The third branch of medicine is the one that treats patients with the hand [i.e., surgery]. … This type of treatment does not disregard drugs and diet, but achieves most with the hand, and the results it obtains are more obvious than those in any other branch of medicine. (Celsus, On Medicine 7 Proem).
It is not easy to explain surgical procedures in writing (Hippocrates, On Joints 33).
If he delays and gives it time, a doctor cures an illness more often than he does by operating on it (Euripides, frg. 1072).
A wise doctor does not chant magic spells when faced with an ailment requiring surgery (Sophocles, Ajax 581).
A wound from a sharp instrument is easier to treat than a wound from a blunt instrument (Celsus, On Medicine 5.26).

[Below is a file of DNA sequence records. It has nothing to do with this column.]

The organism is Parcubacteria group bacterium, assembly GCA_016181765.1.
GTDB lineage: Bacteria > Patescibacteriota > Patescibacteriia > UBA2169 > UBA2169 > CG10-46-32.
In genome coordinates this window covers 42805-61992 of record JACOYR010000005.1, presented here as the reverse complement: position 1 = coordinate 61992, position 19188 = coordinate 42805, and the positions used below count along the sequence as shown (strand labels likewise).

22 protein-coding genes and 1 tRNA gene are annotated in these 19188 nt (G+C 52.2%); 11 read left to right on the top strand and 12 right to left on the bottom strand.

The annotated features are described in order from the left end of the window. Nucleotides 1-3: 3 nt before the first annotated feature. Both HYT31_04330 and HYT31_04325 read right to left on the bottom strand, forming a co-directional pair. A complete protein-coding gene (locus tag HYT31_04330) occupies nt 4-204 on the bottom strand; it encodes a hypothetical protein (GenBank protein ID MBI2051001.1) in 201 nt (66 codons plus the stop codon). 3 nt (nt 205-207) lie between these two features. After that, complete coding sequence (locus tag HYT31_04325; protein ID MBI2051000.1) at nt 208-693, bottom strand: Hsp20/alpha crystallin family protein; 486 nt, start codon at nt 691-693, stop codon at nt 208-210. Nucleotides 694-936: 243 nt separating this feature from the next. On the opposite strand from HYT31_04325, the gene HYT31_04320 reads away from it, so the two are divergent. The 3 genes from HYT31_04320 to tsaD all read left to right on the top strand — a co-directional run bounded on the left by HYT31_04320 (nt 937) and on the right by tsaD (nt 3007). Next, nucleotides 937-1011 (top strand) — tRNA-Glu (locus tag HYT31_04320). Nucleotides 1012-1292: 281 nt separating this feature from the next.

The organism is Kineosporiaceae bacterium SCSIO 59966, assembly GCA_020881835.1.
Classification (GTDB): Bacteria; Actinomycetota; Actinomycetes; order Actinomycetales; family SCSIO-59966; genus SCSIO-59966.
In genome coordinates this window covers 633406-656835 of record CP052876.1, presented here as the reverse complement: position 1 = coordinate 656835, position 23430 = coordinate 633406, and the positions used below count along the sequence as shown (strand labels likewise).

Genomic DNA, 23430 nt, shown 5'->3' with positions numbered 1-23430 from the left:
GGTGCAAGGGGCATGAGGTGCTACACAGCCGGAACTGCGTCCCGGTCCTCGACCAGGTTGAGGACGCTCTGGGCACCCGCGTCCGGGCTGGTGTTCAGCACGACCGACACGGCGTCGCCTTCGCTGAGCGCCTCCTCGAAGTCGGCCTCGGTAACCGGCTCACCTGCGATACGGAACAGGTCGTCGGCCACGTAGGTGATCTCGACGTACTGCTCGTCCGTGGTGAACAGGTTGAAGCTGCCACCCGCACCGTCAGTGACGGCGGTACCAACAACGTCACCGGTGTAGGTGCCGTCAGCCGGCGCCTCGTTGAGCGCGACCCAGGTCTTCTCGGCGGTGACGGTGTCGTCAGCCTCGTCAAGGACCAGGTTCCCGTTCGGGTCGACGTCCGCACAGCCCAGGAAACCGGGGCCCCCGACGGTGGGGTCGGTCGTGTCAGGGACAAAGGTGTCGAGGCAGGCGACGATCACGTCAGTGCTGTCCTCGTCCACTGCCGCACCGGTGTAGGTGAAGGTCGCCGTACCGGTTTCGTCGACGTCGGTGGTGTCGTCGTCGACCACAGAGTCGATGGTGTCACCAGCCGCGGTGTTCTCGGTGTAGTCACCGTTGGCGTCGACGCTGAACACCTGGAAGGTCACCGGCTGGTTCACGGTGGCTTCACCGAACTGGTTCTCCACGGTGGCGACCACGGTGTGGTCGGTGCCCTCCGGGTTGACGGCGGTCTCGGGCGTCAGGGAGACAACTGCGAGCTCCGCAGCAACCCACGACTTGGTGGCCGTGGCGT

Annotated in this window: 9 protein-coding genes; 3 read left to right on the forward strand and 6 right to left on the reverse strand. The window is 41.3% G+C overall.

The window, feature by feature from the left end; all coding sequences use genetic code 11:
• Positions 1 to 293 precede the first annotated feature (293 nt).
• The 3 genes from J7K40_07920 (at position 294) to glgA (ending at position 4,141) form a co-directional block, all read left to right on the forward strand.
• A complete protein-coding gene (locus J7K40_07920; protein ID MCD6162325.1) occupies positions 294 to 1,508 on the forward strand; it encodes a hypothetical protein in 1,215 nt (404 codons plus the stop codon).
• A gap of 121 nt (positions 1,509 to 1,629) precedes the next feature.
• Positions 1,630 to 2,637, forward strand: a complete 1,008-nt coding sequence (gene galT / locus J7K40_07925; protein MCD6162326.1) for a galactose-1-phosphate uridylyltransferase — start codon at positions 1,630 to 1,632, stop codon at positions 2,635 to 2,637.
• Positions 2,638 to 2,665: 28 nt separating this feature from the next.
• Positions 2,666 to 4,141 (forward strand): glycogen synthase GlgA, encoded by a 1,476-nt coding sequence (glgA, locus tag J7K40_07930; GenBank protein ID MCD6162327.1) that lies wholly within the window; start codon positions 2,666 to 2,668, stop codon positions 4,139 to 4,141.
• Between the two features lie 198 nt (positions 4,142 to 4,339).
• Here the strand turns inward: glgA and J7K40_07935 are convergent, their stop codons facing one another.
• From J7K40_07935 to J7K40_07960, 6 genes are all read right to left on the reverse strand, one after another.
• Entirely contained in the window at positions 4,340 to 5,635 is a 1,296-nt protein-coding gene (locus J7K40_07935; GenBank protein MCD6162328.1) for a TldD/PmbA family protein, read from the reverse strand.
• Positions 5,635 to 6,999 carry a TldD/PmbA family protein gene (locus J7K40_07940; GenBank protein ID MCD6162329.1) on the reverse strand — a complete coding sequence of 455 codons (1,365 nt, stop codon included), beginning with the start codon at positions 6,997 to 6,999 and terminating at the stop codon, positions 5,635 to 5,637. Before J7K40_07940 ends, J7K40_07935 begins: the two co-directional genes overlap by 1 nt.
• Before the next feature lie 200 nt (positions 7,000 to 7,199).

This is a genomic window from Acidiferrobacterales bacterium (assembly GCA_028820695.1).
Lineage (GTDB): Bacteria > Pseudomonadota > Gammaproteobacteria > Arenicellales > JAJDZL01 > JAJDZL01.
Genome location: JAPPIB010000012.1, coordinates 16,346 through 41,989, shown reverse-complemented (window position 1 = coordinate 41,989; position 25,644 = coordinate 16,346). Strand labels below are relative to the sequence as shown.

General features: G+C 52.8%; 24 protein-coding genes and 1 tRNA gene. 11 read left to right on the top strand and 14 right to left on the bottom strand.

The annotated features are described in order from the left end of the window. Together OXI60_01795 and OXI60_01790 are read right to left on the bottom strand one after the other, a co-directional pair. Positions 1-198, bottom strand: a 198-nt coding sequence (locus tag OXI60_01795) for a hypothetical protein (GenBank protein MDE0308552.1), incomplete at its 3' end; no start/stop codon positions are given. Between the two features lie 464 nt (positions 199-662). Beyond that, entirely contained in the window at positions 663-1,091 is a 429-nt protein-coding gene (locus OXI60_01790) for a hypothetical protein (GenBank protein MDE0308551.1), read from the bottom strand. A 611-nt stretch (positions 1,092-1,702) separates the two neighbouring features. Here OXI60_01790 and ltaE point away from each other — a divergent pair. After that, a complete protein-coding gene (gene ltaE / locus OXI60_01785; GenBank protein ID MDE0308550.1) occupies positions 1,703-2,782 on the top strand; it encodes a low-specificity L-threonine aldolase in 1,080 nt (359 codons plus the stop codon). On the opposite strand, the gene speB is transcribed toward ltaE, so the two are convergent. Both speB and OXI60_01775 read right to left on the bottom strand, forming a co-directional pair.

Whereas the purpose of the medical art is to restore people’s bodies from an abnormal condition to their normal one, castration aims to do just the opposite. Since, however, we are often compelled by those in authority to carry out this procedure, however unwilling we may be, I feel obliged to give a brief account of how it should be done. There are two methods, by crushing and by excision. Here is how to perform castration by crushing. When they are still infants, children are made to sit in a basin of warm water. Then, when their bodies are relaxed and they are still in the basin, you squeeze their testicles with your fingers, until they dissolve and disappear and you can no longer feel them. Here is how to perform castration by excision. The person to be castrated should be laid on his back on a bench. Grasp his scrotum, including his testicles, with the fingers of your left hand, and pull it tight. Make two straight incisions with a scalpel, one for each testicle. When the testicles jump out, excise them by cutting all round them, leaving only the very thin tissue that linked them when they were in their natural condition. This method is preferable to castration by crushing, since those whose testicles have been crushed occasionally have sexual desires, presumably because some part of their testicles was overlooked during the process of crushing them (Paul of Aegina, Medical Compendium 6.68).